Congratulations. You’ve just wrapped up your very first round of Hollywood meet-and-greets, sit-downs with production and broadcast executives all over town, and if there is one indisputable fact you can take away from the glorious experience it’s this: Everyone wants to work with you!
It’s true! They said as much in their unbridled enthusiasm for you, your work, and your pitch for that zombie legal series. They said it in their spirited suggestion that you would be perfect for some of the projects they have in development. They said it insofar as they actually said: “We want to work with you!” and maybe even: “We want to be in the [insert your full name here] business!”.
So, in all fairness, you can be forgiven for actually believing it – you poor, deluded fool.
You go home, excitedly debrief with your agent/manager/friend/cute barista who never gets your name right (but you read somewhere that they do it on purpose to engender social media buzz, so you don’t take offense), then lie awake that night considering your mountainous prospects. Damn, you’re going to be busy. You might want to consider rescheduling that trip to Sugarloaf.
Or maybe not because, in truth, you’re not going to be that much busier. On a scale of 1 to 10 with 1 being significantly less busy and 10 being much, MUCH busier, you’re at about a “No idea because you misplaced your scale but you’re not that surprised because that’s the way your week’s been going.”
Oh, sure. You sent out those scripts, followed up with some emails, polite at first, then friendly and, eventually, lighthearted and humorous like a comedian’s Thursday afternoon shift at a palliative care unit. In some cases, you may grow despondent and ask your agent to follow up for you. This, more often than not, yields, not a response, but the addition of a whole other layer of unresponsiveness.
But in some instances, you DO receive a response. And, in case you were curious, these are their hidden meanings:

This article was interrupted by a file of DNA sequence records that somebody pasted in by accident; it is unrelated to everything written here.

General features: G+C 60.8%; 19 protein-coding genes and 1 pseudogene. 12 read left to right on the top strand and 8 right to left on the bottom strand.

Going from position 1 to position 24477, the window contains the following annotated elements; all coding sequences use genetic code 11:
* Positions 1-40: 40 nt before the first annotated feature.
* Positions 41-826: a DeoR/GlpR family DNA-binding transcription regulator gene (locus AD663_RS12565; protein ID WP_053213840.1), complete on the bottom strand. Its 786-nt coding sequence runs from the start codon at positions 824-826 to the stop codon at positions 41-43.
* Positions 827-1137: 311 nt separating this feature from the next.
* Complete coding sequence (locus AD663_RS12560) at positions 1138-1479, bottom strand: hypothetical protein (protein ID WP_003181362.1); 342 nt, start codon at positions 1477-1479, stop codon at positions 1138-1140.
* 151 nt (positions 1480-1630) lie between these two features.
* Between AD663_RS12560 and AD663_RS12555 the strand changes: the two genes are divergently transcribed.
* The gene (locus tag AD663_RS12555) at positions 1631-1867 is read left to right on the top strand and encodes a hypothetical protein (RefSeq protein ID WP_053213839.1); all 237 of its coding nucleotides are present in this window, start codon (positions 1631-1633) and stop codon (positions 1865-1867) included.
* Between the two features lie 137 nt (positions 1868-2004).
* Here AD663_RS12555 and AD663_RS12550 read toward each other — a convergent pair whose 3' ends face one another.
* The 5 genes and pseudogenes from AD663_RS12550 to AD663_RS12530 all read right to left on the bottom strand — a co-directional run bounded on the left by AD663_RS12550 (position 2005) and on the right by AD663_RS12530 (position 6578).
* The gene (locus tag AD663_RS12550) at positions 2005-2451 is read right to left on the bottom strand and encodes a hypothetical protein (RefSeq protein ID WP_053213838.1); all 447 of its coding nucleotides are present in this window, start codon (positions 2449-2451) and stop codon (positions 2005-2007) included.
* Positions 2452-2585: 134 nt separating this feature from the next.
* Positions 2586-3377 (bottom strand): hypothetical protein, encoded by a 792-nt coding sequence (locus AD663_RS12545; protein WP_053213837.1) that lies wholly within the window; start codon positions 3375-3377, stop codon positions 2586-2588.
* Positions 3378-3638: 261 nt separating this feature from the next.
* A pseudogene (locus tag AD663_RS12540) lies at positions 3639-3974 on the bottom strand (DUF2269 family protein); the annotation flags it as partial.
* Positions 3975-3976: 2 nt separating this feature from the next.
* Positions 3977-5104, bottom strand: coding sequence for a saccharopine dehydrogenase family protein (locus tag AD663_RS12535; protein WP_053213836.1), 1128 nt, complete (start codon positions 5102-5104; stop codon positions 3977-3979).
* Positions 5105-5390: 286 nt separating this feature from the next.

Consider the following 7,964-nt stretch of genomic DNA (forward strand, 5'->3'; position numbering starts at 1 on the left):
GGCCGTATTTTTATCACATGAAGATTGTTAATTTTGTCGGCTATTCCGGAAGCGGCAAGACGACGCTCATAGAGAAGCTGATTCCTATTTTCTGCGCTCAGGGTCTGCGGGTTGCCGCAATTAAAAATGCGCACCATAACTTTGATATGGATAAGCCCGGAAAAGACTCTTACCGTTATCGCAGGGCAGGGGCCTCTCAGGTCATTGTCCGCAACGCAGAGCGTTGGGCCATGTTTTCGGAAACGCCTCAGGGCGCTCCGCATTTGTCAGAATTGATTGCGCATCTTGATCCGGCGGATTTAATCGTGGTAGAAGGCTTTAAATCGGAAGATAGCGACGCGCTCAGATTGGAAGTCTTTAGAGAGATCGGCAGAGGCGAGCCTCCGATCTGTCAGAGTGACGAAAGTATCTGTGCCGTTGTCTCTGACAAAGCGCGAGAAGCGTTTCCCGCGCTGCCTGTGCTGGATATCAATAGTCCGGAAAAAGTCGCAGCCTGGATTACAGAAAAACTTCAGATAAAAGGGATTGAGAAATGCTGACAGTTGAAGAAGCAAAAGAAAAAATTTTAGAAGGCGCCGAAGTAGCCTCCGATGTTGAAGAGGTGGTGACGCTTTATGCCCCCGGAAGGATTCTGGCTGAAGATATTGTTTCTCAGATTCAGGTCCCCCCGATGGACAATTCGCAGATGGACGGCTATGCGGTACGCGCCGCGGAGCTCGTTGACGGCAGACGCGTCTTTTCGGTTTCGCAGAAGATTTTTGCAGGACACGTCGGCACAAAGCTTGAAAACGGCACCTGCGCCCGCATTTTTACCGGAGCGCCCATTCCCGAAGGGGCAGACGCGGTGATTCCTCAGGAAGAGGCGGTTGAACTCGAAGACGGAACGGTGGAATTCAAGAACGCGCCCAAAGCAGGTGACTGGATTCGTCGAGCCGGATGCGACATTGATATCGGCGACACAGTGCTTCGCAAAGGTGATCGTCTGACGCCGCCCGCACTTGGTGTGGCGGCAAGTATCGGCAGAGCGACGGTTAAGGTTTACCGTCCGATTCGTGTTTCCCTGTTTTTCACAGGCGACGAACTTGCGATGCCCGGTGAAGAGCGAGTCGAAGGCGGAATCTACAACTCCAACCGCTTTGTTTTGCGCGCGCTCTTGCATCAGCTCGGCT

Unfortunately, we’re already developing something similar. (Translation: I can’t be bothered to read your script as my time is better spent attending meaningless meetings).
I kicked it upstairs. I’ll let you know when I hear anything. (Translation: I can’t be bothered to read your script, so I’m going to string things along in the hopes that you either give up and stop pursuing the matter or one of us dies).
I kicked it upstairs. Unfortunately, they passed. (Translation: They can’t be bothered to read your script either as their time is better spent attending meaningless meetings).
It’s not for us. (Translation: Your script was so poor and unintentionally hilarious that we held an impromptu read-thru in the lunch room. Our new temp, Hazel, played the part of the jaguar).
It’s too similar to [established series]. (Translation: It’s too similar to the show we have in development that is a carbon copy of [established series].)
No one’s buying anthologies. (Translation: No one’s buying anthologies).
But before you pack up your laptop, dog-eared copy of Syd Field’s Screenplay, and that stack of color-coded index cards on which you’ve assiduously tracked the emotional arcs of every one of your main characters, hold up. All hope is not lost, only a lot of your time and a small piece of your sanity, because this is just the reality of the business. People will tell you they want to work with you because they honestly DO want to work with you – eventually, should you prove successful down the line working with someone else first. No one wants to burn bridges. Rather, they simply wish to invite you to cross at a later date and then sneak away under cover of darkness so that, upon your return, you discover the toll booth unmanned. It’s not a no. It’s an enthusiastic YES – somewhere in the not too distant future.
Over time, and repeated visits, you will get to know these people, form relationships with them and, should fortune smile upon you, actually work with them. Maybe you’ll develop a show for them that won’t go anywhere, or come up with a take for an adaptation that will ultimately go to some other writer. The possibilities are truly endless. So don’t despair and don’t give up!
But do throw away those index cards with the detailed emotional arcs. Seriously.